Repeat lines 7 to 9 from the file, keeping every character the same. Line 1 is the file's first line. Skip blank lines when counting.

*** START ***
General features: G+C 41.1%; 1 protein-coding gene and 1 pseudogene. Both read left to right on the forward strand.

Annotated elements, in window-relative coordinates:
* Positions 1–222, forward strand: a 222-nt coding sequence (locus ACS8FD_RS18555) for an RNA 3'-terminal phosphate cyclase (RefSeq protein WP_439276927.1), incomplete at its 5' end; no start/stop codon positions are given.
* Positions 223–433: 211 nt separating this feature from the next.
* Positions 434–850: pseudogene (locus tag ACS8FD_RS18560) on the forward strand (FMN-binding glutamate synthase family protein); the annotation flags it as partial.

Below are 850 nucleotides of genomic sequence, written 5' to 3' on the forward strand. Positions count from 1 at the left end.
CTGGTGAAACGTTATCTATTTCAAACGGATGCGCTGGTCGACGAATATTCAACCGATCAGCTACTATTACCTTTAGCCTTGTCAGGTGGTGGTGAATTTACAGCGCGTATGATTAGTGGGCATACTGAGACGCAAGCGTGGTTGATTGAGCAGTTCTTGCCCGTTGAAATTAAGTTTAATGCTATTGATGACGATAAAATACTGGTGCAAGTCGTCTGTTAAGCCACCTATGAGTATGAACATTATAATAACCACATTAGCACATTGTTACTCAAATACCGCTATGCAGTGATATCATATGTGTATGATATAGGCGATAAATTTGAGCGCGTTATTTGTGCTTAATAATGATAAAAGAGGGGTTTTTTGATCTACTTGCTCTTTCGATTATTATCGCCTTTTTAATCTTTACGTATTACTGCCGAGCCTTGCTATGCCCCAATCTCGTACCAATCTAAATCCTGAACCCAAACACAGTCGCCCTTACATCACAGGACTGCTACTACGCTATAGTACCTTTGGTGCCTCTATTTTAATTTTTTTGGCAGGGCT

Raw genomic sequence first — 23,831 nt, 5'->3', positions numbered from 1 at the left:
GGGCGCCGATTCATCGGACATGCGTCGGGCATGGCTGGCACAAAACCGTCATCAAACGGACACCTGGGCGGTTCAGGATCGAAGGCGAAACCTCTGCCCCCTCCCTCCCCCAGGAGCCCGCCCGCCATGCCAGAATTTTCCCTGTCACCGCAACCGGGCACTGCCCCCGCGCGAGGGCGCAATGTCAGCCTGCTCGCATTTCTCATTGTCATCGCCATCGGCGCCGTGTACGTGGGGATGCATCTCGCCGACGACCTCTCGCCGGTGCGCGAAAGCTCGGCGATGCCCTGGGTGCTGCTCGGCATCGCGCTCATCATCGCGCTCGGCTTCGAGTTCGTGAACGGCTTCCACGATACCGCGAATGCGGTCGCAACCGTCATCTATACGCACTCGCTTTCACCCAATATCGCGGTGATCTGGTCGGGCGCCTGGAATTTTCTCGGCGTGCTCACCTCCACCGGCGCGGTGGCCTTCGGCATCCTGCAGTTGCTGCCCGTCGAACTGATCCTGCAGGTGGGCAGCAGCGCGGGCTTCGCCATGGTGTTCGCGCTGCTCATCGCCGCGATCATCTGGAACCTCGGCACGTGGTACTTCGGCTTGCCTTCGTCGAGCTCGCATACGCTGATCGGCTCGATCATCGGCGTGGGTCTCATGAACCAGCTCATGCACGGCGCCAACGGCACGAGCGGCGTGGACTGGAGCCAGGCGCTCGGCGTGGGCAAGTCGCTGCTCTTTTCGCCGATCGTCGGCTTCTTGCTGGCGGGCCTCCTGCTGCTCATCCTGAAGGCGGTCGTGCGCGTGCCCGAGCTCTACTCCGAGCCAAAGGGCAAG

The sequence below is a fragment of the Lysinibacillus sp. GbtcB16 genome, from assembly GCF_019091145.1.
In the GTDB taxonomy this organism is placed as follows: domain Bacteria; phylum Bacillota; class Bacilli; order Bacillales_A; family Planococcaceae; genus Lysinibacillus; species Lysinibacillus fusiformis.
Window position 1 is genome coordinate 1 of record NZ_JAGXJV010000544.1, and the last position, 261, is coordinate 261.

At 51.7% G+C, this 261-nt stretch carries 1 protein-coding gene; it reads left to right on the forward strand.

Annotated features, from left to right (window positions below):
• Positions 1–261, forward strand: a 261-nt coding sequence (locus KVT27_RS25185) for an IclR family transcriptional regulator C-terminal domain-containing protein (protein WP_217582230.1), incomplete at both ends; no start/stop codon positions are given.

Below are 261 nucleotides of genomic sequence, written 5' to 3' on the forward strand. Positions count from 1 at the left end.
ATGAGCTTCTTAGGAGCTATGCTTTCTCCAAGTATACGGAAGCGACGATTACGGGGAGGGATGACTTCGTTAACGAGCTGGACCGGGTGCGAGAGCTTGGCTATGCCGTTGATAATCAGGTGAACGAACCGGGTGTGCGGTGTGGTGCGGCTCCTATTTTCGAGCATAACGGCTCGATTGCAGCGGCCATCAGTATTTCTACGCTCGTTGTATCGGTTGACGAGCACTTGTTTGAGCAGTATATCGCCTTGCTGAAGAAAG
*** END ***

CTGGTGAAACGTTATCTATTTCAAACGGATGCGCTGGTCGACGAATATTCAACCGATCAGCTACTATTACCTTTAGCCTTGTCAGGTGGTGGTGAATTTACAGCGCGTATGATTAGTGGGCATACTGAGACGCAAGCGTGGTTGATTGAGCAGTTCTTGCCCGTTGAAATTAAGTTTAATGCTATTGATGACGATAAAATACTGGTGCAAGTCGTCTGTTAAGCCACCTATGAGTATGAACATTATAATAACCACATTAGCACATTGTTACTCAAATACCGCTATGCAGTGATATCATATGTGTATGATATAGGCGATAAATTTGAGCGCGTTATTTGTGCTTAATAATGATAAAAGAGGGGTTTTTTGATCTACTTGCTCTTTCGATTATTATCGCCTTTTTAATCTTTACGTATTACTGCCGAGCCTTGCTATGCCCCAATCTCGTACCAATCTAAATCCTGAACCCAAACACAGTCGCCCTTACATCACAGGACTGCTACTACGCTATAGTACCTTTGGTGCCTCTATTTTAATTTTTTTGGCAGGGCT

Raw genomic sequence first — 23,831 nt, 5'->3', positions numbered from 1 at the left:
GGGCGCCGATTCATCGGACATGCGTCGGGCATGGCTGGCACAAAACCGTCATCAAACGGACACCTGGGCGGTTCAGGATCGAAGGCGAAACCTCTGCCCCCTCCCTCCCCCAGGAGCCCGCCCGCCATGCCAGAATTTTCCCTGTCACCGCAACCGGGCACTGCCCCCGCGCGAGGGCGCAATGTCAGCCTGCTCGCATTTCTCATTGTCATCGCCATCGGCGCCGTGTACGTGGGGATGCATCTCGCCGACGACCTCTCGCCGGTGCGCGAAAGCTCGGCGATGCCCTGGGTGCTGCTCGGCATCGCGCTCATCATCGCGCTCGGCTTCGAGTTCGTGAACGGCTTCCACGATACCGCGAATGCGGTCGCAACCGTCATCTATACGCACTCGCTTTCACCCAATATCGCGGTGATCTGGTCGGGCGCCTGGAATTTTCTCGGCGTGCTCACCTCCACCGGCGCGGTGGCCTTCGGCATCCTGCAGTTGCTGCCCGTCGAACTGATCCTGCAGGTGGGCAGCAGCGCGGGCTTCGCCATGGTGTTCGCGCTGCTCATCGCCGCGATCATCTGGAACCTCGGCACGTGGTACTTCGGCTTGCCTTCGTCGAGCTCGCATACGCTGATCGGCTCGATCATCGGCGTGGGTCTCATGAACCAGCTCATGCACGGCGCCAACGGCACGAGCGGCGTGGACTGGAGCCAGGCGCTCGGCGTGGGCAAGTCGCTGCTCTTTTCGCCGATCGTCGGCTTCTTGCTGGCGGGCCTCCTGCTGCTCATCCTGAAGGCGGTCGTGCGCGTGCCCGAGCTCTACTCCGAGCCAAAGGGCAAG